U.S. Presses Baghdad to Resolve Disputes with KRG ahead of Sudani Visit: Report

The Biden administration has extended a new welcome to the KRG, as Iranian dominance in Baghdad is no longer as acceptable as it once was.
Iraqi Prime Minister Mohammed Shia al-Sudani meets with US national security advisor Jake Sullivan in Davos on the sidelines of the World Economic Forum on Jan. 16, 2024. (Photo: Al-Monitor)
Iraqi Prime Minister Mohammed Shia al-Sudani meets with US national security advisor Jake Sullivan in Davos on the sidelines of the World Economic Forum on Jan. 16, 2024. (Photo: Al-Monitor)

WASHINGTON DC, United States (Kurdistan 24) – “Iraqi Prime Minister Mohammed Shia al-Sudani is expected to make his first formal visit to the White House” since assuming office in Oct. 2022, Al-Monitor reported on Monday.

In advance of his visit, Sudani is facing a U.S. drive to improve relations with the Kurdistan Regional Government (KRG), which has been under pressure from elements in Baghdad aligned with Iran. They include, above all, Iraq’s Federal Supreme Court.

Indeed, a Supreme Court ruling following Iraq’s Oct. 2021 parliamentary elections, led to a year-long stalemate in the formation of a new government. The strongly nationalist Iraqi cleric, Muqtada al-Sadr, won the most votes. But Sadr was opposed by Iran and Iraq’s Supreme Court, which had been suborned by Tehran.

Read More: Zalmay Khalilzad: Decisions of Iraq’s Supreme Court Contradict Constitution

Over the course of an entire year following those elections, no new government could be formed—until Sudani visited Erbil and met with Masoud Barzani, president of the Kurdistan Democratic Party (KDP.)

Barzani threw his party’s weight behind Sudani, which gave him the votes in Iraq’s parliament necessary to become prime minister.

Read More: Iraqi PM-designate lauds Masoud Barzani—underscoring importance of KDP in Iraqi politics

Sudani is not anti-Kurdish, but pro-Iranian elements in his government are anti-Kurdish, as they pursue Tehran’s agenda.

Gaza War Transforms U.S. Policy–Positive Stance toward KRG Follows

That situation was long tolerated by the Biden administration, which had as its top Middle East priority when it took office in Jan. 2021, the restoration of the 2015 nuclear accord, known as the Joint Comprehensive Plan of Action (JCPOA.)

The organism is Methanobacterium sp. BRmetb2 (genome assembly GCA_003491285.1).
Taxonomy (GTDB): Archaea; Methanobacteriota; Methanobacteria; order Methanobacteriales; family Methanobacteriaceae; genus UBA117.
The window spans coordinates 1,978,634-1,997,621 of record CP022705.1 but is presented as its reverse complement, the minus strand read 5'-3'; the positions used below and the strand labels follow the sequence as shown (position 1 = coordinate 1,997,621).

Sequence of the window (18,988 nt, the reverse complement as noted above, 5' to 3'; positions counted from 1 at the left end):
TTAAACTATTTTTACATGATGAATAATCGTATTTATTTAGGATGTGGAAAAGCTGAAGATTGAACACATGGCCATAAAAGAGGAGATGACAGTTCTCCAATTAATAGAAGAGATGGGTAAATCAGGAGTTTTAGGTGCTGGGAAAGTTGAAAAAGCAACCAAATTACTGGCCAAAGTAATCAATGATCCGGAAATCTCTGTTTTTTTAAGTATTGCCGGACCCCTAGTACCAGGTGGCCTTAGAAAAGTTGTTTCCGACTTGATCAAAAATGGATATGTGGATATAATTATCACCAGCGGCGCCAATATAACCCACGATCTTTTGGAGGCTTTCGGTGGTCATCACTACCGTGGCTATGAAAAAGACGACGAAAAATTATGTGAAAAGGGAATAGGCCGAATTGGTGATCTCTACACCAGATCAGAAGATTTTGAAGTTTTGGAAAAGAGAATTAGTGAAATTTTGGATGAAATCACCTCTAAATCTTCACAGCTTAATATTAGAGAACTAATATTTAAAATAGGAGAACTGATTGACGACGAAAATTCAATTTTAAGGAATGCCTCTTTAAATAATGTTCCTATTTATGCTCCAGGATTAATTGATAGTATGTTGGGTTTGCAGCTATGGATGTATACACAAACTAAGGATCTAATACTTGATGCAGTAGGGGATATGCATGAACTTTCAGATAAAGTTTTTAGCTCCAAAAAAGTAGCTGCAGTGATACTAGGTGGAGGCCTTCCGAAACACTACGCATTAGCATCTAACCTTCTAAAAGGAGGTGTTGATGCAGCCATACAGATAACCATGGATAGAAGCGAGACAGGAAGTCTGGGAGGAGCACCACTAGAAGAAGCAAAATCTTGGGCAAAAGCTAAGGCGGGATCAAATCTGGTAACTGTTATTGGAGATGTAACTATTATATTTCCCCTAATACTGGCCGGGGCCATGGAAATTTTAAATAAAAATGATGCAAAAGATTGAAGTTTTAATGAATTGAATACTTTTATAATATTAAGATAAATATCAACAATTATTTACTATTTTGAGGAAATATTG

But it turned out that Iran was not that interested in restoring the JCPOA and following a year of unproductive talks, the effort was quietly dropped. 

Read More: US remains cool to proposals for reviving Iran nuclear deal

However, the administration still believed that its approach of defusing tensions with Iran had been successful.

On Sept. 29, National Security Advisor Jake Sullivan told The Atlantic Festival, a two-day policy forum hosted by The Atlantic magazine, “The Middle East is quieter today than it has been in two decades.”

Sullivan attributed that success to the administration’s policy “to depressurize, de-escalate, and ultimately integrate the Middle East region.”

The Biden administration, thus, believed it had worked out a modus vivendi with Iran that kept the Middle East quiet. But just eight days later, Hamas launched its brutal cross-border assault on Israel. The New York Times subsequently wrote, “Jake Sullivan’s ‘Quieter’ Middle East Comments Did Not Age Well.”

Iran, along with its so-called Axis of Resistance proxy groups, have been “exploiting the Israel-Hamas war to support their objective of expelling US forces from the Middle East,” the highly-regarded Institute of War has said.

They include pro-Iranian militias in Iraq and Syria, as well as the Houthis in Yemen.

Read More: Pro-Iran Militias Continue Attacks against US Forces in Iraq, Syria, as Biden Administration Criticized for Weak Stance

And this, after some months, has led to a major change in the Biden administration’s policy toward Iran. President Joe Biden recently characterized the new policy in his State of the Union speech. It is now “containing the threat posed by Iran.”